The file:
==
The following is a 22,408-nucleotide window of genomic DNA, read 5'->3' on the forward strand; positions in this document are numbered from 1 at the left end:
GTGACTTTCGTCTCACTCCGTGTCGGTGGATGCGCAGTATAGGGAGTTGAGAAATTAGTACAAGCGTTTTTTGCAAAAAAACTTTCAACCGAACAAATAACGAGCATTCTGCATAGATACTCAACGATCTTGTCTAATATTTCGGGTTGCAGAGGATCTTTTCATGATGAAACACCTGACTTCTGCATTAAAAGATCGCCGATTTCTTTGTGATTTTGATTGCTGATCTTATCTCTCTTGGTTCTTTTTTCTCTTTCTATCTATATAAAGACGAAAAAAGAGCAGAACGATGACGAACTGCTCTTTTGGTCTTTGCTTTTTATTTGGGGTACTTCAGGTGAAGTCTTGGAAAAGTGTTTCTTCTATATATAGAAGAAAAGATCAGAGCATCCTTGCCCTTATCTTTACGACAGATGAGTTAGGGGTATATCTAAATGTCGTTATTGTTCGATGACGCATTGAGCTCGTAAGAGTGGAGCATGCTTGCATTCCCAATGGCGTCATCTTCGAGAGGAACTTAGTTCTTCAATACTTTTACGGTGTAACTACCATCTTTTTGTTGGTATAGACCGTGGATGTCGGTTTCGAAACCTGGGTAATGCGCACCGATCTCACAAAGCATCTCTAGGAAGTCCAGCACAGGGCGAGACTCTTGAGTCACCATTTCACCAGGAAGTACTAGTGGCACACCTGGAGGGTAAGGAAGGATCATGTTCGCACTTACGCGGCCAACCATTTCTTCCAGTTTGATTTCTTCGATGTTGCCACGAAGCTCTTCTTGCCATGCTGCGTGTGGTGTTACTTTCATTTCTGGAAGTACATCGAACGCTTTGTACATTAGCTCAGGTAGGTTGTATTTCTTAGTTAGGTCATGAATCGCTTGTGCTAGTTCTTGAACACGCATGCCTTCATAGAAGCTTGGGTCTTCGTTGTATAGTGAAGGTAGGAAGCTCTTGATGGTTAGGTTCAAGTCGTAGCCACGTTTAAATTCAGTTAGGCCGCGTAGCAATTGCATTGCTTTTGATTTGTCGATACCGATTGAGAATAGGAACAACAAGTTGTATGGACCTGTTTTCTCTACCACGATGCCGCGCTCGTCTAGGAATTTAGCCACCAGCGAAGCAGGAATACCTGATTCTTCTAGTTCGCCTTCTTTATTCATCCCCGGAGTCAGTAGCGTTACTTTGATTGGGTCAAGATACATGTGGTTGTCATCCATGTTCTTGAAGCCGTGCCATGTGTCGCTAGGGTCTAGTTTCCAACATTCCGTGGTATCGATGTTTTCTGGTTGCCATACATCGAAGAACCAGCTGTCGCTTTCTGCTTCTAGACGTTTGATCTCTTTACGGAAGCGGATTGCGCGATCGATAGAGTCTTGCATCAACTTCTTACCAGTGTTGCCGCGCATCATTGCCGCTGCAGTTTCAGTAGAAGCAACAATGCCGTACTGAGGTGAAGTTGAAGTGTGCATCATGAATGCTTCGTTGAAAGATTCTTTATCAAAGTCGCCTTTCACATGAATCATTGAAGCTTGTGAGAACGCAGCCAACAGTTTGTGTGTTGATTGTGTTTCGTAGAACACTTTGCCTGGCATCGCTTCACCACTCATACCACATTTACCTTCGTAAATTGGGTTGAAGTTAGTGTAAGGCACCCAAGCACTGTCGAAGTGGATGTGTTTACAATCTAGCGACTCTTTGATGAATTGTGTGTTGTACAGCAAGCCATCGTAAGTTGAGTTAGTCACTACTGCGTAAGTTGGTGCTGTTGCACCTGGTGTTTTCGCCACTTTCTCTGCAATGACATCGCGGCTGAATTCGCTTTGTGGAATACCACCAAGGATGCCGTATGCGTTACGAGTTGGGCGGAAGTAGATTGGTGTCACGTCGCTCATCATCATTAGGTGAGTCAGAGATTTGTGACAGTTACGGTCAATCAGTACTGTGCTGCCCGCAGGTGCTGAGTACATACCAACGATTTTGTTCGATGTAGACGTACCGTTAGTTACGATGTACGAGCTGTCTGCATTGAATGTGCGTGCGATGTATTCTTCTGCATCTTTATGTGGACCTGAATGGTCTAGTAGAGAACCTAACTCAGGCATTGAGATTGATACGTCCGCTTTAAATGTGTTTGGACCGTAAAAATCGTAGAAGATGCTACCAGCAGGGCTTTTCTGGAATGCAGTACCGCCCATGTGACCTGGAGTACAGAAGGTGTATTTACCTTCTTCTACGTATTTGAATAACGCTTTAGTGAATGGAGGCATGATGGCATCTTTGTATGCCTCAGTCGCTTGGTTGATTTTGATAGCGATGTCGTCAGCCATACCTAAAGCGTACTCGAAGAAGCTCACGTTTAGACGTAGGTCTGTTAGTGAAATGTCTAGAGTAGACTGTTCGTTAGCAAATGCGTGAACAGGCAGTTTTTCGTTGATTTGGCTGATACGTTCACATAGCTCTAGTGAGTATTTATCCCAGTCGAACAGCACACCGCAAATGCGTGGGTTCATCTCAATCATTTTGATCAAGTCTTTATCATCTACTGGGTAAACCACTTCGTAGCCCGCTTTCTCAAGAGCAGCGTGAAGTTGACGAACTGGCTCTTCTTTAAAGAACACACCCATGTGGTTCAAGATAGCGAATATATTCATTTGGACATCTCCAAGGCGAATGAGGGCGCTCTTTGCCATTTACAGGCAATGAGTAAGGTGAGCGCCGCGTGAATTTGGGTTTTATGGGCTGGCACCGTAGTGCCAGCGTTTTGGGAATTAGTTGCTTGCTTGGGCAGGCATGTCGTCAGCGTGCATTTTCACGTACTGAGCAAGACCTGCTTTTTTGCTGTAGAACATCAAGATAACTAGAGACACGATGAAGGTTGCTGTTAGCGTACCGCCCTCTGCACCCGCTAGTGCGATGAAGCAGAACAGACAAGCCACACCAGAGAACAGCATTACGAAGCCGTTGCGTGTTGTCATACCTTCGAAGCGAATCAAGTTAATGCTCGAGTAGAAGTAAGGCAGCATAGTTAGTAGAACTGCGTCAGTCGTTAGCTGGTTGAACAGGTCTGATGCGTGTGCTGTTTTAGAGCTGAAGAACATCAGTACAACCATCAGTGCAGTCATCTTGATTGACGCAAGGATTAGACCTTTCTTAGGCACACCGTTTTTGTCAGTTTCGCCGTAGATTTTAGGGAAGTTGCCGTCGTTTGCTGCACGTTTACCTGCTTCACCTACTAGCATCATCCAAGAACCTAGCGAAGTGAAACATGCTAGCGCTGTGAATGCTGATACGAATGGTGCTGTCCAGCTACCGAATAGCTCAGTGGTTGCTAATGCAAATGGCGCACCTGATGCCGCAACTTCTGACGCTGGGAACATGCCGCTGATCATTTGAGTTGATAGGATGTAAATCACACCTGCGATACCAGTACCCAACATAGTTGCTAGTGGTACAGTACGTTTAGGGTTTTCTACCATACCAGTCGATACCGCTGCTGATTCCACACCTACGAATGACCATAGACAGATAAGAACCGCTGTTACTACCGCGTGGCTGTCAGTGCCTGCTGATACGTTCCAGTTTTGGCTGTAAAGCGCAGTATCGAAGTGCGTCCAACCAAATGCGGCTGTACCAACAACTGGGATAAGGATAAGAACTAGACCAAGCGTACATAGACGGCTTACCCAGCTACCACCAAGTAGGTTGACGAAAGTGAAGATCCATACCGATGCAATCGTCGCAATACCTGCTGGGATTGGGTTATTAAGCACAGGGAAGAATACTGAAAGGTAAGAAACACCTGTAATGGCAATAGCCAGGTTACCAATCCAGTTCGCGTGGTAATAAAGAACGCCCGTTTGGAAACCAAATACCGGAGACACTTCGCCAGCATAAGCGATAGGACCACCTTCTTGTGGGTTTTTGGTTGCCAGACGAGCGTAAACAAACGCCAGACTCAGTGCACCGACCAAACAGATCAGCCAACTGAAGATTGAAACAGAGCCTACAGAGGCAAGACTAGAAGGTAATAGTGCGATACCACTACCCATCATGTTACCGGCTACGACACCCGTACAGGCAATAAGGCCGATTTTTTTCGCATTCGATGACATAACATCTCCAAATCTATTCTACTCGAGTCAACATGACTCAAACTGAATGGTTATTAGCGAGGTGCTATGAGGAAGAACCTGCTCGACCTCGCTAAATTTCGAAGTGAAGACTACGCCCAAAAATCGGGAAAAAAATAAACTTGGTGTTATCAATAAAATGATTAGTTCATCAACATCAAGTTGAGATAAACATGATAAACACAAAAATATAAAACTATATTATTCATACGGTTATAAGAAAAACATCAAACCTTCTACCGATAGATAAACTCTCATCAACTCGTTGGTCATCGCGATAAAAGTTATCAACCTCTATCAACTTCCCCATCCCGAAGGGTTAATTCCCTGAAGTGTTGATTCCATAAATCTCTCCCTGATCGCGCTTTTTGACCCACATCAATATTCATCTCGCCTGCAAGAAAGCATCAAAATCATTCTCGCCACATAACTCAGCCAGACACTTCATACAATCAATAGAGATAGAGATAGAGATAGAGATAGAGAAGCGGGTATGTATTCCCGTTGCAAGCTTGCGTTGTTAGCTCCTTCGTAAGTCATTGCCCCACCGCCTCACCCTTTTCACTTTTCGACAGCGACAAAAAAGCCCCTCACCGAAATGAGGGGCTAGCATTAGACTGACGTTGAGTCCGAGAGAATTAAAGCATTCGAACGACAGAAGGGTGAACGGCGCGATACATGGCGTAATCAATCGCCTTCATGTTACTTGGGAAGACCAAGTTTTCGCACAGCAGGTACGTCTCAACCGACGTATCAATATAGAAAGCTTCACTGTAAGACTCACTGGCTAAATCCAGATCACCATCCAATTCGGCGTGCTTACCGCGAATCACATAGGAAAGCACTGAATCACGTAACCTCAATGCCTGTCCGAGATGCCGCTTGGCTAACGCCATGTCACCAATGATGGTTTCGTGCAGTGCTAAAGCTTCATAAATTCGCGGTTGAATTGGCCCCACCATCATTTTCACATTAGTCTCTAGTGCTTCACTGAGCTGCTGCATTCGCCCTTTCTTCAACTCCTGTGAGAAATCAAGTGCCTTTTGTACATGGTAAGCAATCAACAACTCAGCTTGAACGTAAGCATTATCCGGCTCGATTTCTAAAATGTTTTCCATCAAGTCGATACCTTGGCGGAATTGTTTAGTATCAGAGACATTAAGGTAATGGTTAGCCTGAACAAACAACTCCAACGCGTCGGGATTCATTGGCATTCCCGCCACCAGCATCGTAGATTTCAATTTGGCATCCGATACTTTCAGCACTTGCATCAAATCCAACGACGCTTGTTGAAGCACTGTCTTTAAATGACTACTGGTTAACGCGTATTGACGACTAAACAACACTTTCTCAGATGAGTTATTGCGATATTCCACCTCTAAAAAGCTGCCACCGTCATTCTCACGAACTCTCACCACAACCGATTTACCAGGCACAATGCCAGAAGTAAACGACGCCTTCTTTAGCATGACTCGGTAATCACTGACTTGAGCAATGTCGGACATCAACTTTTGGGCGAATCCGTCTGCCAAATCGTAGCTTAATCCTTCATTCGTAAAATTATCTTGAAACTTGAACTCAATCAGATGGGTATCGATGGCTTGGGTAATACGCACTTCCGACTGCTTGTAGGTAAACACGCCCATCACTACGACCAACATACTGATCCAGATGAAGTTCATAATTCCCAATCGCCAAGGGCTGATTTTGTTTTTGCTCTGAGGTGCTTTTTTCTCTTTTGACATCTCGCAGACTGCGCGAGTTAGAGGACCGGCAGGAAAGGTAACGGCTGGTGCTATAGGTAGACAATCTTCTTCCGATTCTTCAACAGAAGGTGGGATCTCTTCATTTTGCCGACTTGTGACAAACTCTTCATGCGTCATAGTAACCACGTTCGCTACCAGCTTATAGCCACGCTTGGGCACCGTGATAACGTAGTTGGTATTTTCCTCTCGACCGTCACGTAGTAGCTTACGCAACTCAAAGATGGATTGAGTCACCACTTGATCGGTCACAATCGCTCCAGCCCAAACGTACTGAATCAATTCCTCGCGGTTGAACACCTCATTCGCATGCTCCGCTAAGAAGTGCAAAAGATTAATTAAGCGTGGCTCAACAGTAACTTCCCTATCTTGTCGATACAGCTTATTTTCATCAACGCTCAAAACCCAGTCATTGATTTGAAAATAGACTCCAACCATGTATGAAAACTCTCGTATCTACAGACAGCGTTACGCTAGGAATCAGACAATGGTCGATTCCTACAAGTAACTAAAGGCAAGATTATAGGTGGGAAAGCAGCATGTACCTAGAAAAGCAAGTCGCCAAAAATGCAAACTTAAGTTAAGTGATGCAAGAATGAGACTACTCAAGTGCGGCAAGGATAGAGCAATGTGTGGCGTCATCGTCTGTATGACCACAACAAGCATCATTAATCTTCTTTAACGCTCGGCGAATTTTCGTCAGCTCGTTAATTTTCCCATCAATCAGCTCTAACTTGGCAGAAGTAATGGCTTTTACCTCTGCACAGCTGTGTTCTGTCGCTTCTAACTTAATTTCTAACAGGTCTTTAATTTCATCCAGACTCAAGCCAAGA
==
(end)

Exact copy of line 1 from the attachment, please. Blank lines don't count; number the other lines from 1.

The following is a 22,408-nucleotide window of genomic DNA, read 5'->3' on the forward strand; positions in this document are numbered from 1 at the left end: